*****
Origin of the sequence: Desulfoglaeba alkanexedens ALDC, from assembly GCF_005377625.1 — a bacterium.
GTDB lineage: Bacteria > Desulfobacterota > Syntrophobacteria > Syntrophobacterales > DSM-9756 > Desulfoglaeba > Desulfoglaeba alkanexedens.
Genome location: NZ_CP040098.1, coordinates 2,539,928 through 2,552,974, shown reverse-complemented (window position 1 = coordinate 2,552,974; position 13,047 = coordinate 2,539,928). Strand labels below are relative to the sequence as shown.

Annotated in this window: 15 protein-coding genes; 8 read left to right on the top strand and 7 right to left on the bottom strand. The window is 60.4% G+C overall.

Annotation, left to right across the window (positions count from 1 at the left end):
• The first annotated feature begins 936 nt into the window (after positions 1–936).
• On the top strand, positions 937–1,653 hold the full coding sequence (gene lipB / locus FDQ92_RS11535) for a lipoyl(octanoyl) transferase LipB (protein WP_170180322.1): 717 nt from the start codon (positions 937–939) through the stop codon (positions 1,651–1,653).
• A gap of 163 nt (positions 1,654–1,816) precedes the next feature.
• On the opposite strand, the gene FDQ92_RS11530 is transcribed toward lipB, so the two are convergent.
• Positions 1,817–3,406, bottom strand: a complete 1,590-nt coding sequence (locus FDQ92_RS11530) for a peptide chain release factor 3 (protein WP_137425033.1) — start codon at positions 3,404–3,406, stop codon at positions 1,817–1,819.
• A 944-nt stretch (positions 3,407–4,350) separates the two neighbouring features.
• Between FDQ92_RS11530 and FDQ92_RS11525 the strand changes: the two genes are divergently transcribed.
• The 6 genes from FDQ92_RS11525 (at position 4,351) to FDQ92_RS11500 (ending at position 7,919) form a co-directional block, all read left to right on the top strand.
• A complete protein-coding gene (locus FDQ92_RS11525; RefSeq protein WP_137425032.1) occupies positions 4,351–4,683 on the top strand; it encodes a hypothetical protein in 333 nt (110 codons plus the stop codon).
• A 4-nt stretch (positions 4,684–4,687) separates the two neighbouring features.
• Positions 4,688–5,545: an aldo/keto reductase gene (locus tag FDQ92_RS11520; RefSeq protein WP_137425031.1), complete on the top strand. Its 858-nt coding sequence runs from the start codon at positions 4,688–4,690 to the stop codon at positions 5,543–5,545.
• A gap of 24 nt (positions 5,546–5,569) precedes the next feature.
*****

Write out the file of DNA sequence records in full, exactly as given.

Origin of the sequence: Desulfoglaeba alkanexedens ALDC, from assembly GCF_005377625.1 — a bacterium.
GTDB lineage: Bacteria > Desulfobacterota > Syntrophobacteria > Syntrophobacterales > DSM-9756 > Desulfoglaeba > Desulfoglaeba alkanexedens.
Genome location: NZ_CP040098.1, coordinates 2,539,928 through 2,552,974, shown reverse-complemented (window position 1 = coordinate 2,552,974; position 13,047 = coordinate 2,539,928). Strand labels below are relative to the sequence as shown.

Annotated in this window: 15 protein-coding genes; 8 read left to right on the top strand and 7 right to left on the bottom strand. The window is 60.4% G+C overall.

Annotation, left to right across the window (positions count from 1 at the left end):
• The first annotated feature begins 936 nt into the window (after positions 1–936).
• On the top strand, positions 937–1,653 hold the full coding sequence (gene lipB / locus FDQ92_RS11535) for a lipoyl(octanoyl) transferase LipB (protein WP_170180322.1): 717 nt from the start codon (positions 937–939) through the stop codon (positions 1,651–1,653).
• A gap of 163 nt (positions 1,654–1,816) precedes the next feature.
• On the opposite strand, the gene FDQ92_RS11530 is transcribed toward lipB, so the two are convergent.
• Positions 1,817–3,406, bottom strand: a complete 1,590-nt coding sequence (locus FDQ92_RS11530) for a peptide chain release factor 3 (protein WP_137425033.1) — start codon at positions 3,404–3,406, stop codon at positions 1,817–1,819.
• A 944-nt stretch (positions 3,407–4,350) separates the two neighbouring features.
• Between FDQ92_RS11530 and FDQ92_RS11525 the strand changes: the two genes are divergently transcribed.
• The 6 genes from FDQ92_RS11525 (at position 4,351) to FDQ92_RS11500 (ending at position 7,919) form a co-directional block, all read left to right on the top strand.
• A complete protein-coding gene (locus FDQ92_RS11525; RefSeq protein WP_137425032.1) occupies positions 4,351–4,683 on the top strand; it encodes a hypothetical protein in 333 nt (110 codons plus the stop codon).
• A 4-nt stretch (positions 4,684–4,687) separates the two neighbouring features.
• Positions 4,688–5,545: an aldo/keto reductase gene (locus tag FDQ92_RS11520; RefSeq protein WP_137425031.1), complete on the top strand. Its 858-nt coding sequence runs from the start codon at positions 4,688–4,690 to the stop codon at positions 5,543–5,545.
• A gap of 24 nt (positions 5,546–5,569) precedes the next feature.